I think you make some good points, but protesters would lose a lot of visibility this way. There would eventually be media coverage if there were a showdown, but that could take days or weeks. In the meantime, the occupiers would be your average freegan household. Subsisting without utilities and, in the best case scenario, leaving the house in a marginally better condition than they found it.

  2. Daniel B says:

    The downside to occupying foreclosures is the potential for adverse possession. Banks tend to want to retain ownership of their assets.

    At least keeping them all in one park makes it easier for law enforcement to manage and keep the peace (thought I wonder how long the movement would last when the protesters are spread out in many foreclosed homes rather than gather and feeding off each other’s energy).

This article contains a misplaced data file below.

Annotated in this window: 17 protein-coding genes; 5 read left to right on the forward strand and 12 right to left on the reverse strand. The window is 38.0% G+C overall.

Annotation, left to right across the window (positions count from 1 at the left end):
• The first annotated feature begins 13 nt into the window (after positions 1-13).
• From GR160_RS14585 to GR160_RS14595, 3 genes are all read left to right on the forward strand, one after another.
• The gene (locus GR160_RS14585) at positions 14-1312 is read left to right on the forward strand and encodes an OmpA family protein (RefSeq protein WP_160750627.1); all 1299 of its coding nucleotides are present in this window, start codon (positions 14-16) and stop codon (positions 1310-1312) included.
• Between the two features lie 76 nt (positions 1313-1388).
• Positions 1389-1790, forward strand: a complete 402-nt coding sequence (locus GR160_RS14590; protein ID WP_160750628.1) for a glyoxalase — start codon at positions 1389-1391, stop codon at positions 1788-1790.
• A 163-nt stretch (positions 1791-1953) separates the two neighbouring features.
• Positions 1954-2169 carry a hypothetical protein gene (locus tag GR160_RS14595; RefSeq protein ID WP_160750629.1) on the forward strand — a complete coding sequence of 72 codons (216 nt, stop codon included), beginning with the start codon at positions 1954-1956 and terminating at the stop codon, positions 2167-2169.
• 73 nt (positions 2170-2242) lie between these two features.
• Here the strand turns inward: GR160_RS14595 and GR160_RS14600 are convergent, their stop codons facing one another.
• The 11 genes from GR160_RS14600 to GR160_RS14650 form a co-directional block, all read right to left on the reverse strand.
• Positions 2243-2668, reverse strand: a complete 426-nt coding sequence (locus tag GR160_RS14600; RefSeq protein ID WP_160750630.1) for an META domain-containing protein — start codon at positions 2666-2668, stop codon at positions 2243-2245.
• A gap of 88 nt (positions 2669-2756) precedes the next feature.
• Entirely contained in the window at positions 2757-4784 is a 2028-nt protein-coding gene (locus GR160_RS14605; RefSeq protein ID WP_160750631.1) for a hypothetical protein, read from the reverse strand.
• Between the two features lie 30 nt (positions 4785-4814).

3. […] There’s also this. Because make yourselves useful already. […]

  4. […] update: A sympathetic argument for the logic of an Occupy Foreclosure movement, from the always interesting Matthias […]

  5. Mueller says:

    And I’m sure there are some unintended consequence that I’ve failed to consider (there always are).

    Depriving the rightful owners of the use of their property come to mind. Unless, of course, you don’t view private property as a right.
    Then it’s a win-win!

  6. […] wonderful Political Math blog lays out an intriguing proposition (excerpts): There seems to be a very loose relationship between […]

  7. […] wonderful Political Math blog lays out an intriguing proposition (excerpts): There seems to be a very loose relationship between […]

  8. brian says: